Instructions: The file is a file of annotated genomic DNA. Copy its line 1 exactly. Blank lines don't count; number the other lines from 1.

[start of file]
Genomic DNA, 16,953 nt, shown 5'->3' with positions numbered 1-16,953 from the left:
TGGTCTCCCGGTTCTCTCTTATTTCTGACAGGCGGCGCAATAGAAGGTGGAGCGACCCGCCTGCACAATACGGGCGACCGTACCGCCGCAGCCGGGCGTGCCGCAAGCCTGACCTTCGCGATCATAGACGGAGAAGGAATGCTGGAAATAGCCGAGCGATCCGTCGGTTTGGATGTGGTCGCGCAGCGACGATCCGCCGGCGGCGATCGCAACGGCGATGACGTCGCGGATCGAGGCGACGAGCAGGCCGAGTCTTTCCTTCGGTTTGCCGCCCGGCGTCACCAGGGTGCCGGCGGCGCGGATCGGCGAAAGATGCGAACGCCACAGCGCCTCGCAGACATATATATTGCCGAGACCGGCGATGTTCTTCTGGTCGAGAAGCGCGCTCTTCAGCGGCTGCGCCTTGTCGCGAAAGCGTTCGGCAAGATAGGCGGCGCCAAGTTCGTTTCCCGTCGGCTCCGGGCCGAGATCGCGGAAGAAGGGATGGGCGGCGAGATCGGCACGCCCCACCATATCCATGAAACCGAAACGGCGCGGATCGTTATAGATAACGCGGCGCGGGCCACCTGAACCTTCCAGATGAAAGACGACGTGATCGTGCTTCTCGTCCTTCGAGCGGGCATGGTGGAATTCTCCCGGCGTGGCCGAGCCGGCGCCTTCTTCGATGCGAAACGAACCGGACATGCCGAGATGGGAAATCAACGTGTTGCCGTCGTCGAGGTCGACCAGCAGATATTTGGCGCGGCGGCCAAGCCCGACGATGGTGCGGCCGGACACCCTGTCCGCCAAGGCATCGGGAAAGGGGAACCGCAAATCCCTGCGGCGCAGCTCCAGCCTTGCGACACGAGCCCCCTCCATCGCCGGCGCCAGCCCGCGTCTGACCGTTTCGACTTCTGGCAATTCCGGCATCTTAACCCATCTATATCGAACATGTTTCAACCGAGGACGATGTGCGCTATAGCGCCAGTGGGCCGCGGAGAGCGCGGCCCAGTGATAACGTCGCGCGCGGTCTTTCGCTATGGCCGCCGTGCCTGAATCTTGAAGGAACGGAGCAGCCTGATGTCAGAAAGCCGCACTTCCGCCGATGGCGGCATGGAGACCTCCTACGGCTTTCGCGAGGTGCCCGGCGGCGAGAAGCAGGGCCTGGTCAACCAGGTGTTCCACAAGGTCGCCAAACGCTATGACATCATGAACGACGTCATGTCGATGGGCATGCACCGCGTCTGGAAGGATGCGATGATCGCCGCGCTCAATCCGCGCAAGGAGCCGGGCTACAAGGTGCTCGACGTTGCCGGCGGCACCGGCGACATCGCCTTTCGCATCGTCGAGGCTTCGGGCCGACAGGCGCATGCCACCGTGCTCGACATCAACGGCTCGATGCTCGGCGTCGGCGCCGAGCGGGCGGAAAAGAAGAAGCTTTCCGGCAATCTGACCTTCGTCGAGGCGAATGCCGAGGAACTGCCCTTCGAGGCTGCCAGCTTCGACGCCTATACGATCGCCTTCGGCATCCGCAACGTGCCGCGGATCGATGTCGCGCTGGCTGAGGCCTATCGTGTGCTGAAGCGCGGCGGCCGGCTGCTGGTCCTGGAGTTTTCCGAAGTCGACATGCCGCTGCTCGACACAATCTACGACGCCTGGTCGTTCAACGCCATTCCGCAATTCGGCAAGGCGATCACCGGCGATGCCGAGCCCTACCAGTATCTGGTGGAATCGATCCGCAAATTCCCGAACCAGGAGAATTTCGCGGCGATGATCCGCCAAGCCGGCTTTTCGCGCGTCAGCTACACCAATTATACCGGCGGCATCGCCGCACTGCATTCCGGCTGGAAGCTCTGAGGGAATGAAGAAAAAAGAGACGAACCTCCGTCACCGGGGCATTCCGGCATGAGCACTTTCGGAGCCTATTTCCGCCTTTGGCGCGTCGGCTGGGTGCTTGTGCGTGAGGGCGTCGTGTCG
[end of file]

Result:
Genomic DNA, 16,953 nt, shown 5'->3' with positions numbered 1-16,953 from the left: